Theo Wanne Refaced Selmer Soloist Tenor Mouthpiece

Here’s another clip of a great Selmer Soloist that Mark Sepinuck let me  try.  For those of you who don’t know Mark he is one of the premier dealers of high end mouthpieces.  If you look on ebay he goes by “10mfan”.  I met Mark years ago when he used to live up near Boston.  I went to his house one day and he pulled out all these vintage mouthpiece for me to try.  It was like a dream come true for me.

Besides being a dealer of high end mouthpieces, Mark is also a great sax player.  I remember him taking his sax out while we were hanging at his house and playing a bit.  He is a great player.  This fact is important to me because if Mark says a mouthpiece is amazing then I know that he knows what he is talking about because he can play.

This mouthpiece is a Selmer Soloist short shank model that was refaced by Theo Wanne.  Whenever I see that Theo Wanne has refaced a mouthpiece I get interested because the mouthpieces I have played that he has refaced have been great.

Selmer Soloist Tenor Saxophone Mouthpiece

Because of the short shank and small chamber of this mouthpiece, it has to be positioned far out on my neck cork to be in tune.  I have heard from other players that this is normal for a soloist.  This soloist has a .090 tip opening which is really small for what I am used to playing.   It didn’t feel small at all though,  it played great with a  Vandoren Java #4 reed and felt like a .105 tip to me.

Soloist have a sound and response all their own. It’s hard to describe, but for me, the sound is dark when played softly but super focused.  It has a small horse shoe shaped chamber that tends to focus the air column and sound into a tight core in my opinion.  When you really blow hard on these mouthpieces they can get super bright so you have to be careful. If you can keep your airstream stable and under control  then the Soloist can get one of the prettiest  sounds from the high end.  The low end can be nice and lush sounding but it isn’t as fat and spread sounding as a great Otto Link mouthpiece.  I think this is due to the smaller chamber of the Soloist.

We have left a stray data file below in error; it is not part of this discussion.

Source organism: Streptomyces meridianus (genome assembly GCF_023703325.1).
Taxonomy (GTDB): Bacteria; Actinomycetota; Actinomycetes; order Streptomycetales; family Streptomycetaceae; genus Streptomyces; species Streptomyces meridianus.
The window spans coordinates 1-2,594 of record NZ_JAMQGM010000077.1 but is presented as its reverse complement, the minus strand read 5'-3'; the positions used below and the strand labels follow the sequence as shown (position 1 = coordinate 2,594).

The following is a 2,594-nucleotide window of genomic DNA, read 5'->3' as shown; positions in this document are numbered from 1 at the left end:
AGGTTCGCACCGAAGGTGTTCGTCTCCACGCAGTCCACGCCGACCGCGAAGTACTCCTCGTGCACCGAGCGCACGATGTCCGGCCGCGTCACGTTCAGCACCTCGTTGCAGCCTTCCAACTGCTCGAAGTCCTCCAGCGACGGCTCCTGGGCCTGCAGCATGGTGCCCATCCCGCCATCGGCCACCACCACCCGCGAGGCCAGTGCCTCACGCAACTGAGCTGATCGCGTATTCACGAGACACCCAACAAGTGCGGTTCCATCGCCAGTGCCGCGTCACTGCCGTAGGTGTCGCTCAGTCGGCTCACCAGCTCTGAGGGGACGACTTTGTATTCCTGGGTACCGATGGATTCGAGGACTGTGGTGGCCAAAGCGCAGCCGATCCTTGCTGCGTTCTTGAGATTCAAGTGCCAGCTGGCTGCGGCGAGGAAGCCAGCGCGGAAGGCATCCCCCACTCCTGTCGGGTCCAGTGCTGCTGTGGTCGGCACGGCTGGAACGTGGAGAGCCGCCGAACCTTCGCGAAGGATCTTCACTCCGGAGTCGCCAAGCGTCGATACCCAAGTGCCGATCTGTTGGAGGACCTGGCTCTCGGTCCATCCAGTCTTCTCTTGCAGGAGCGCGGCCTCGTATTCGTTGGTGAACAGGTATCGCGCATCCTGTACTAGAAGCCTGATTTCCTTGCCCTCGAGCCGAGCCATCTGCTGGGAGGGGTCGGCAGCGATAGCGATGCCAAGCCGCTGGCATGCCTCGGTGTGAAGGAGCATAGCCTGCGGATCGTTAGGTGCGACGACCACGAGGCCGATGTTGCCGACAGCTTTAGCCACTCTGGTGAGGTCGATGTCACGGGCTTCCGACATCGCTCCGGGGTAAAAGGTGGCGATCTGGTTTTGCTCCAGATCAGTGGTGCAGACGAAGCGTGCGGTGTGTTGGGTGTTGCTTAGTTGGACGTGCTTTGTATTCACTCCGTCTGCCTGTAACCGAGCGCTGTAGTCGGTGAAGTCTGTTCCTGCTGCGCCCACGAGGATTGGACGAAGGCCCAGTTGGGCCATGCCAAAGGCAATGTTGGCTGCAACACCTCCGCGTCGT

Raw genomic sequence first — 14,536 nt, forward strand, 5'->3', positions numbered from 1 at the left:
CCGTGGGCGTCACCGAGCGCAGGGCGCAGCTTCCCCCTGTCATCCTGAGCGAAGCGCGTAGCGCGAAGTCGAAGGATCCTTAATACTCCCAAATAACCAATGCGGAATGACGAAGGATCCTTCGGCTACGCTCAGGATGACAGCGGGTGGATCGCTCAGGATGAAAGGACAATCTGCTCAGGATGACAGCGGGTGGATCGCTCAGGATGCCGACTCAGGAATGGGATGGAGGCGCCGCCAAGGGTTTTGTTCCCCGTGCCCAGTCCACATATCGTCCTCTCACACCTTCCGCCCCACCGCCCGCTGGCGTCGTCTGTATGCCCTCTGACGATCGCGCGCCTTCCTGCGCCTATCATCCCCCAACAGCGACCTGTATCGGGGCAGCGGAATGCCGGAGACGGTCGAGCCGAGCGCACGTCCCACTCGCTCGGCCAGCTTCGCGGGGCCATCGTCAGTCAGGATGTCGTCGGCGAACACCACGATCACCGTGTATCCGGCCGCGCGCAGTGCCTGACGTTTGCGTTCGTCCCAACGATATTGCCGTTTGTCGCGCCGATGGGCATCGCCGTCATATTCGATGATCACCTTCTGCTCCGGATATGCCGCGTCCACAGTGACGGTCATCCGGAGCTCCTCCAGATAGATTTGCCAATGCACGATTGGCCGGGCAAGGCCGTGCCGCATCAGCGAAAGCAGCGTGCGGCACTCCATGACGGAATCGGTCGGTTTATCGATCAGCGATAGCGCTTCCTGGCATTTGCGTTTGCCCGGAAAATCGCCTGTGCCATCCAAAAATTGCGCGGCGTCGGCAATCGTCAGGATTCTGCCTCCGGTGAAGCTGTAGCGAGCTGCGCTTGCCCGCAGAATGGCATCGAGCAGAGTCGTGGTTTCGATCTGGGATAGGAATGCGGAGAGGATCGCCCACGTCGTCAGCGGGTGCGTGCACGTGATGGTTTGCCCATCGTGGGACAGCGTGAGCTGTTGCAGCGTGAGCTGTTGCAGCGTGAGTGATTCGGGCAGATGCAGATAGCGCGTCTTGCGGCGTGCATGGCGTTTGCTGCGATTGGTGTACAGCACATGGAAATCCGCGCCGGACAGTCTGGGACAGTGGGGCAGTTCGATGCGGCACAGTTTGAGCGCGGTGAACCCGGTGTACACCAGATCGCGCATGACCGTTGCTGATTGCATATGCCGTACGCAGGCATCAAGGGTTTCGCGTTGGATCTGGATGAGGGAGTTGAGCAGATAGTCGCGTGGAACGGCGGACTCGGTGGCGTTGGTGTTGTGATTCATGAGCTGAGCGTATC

This was indeed a great example of a Selmer Soloist tenor mouthpiece.  Thanks again to Mark for letting me play it for a little while.  Keep him in mind if you are looking for a special high end mouthpiece for yourself.

This clip is from a fragment of the tune Beatrice that I did for Sax on the Web.  I couldn’t put the whole tune up because it was too big but I took some bits and pieces from the recording so you could hear the sound of the mouthpiece.

Steve About Steve

Steve Neff has been playing and teaching saxophone and jazz improvisation around the New England area for the last 25 years. He is the author of many effective jazz improvisation methods as well as founding the popular jazz video lesson site Neffmusic.com.

Comments

  1. Maybe someday, I have my hands full right now with new mouthpieces starting to come in to get reviewed. I’ll put that on my list of pieces to review. Sometime when it is slower I was thinking of ordering a bunch from WWBW to review and then sending them back. Maybe I can get one from them………..

  2. I’ve been curious about the new series of Selmer Soloist tenor mouthpieces (the vintage ones are great, but hard to find and expensive). Is there any chance that you might test and review one of the contemporary tenor Soloist mouthpieces? I haven’t seen or heard anything about them on the internet.

  3. Thanks for the great comment Devin. I appreciate the insight. Steve

  4. Hey Steve,
    Been using your blog as a source for a while now, want to say thanks. I also have some comments regarding this mpc setup. I play on a soloist short shank I had opened up to a .104 by Craig Bender of Eugene, OR. I have spoken to Rich P about this setup and my teacher during undergrad who was an Allard student and we tend to agree that these pieces require a much lighter reed than most–as in lighter cane with filed shoulders. I have gone between using Hemke 3’s and other similar reeds for this piece. Now this is especially interesting because for about two years I played on the Mouthpiece Cafe Espresso piece (.105) and I used Jazz Select 4 Soft unfiled quite comfortably. The reasons for this are exactly as you described- smaller chamber and even bore. My point is, that I think if one went to a lighter, more vibrant reed one might find themselves a little closer to the Joe Henderson sound and further from the Al Cohn sound; though this does require you to back off the air/embouchure/tongue. For me, this was a good thing as I had always tended to be really aggressive with my air and I learned how to really shape the sound instead of forcing the sound. And you can really hear this in Rich’s playing–his nonchalant manner really is the best example of how to play this mouthpiece.
    Thanks!

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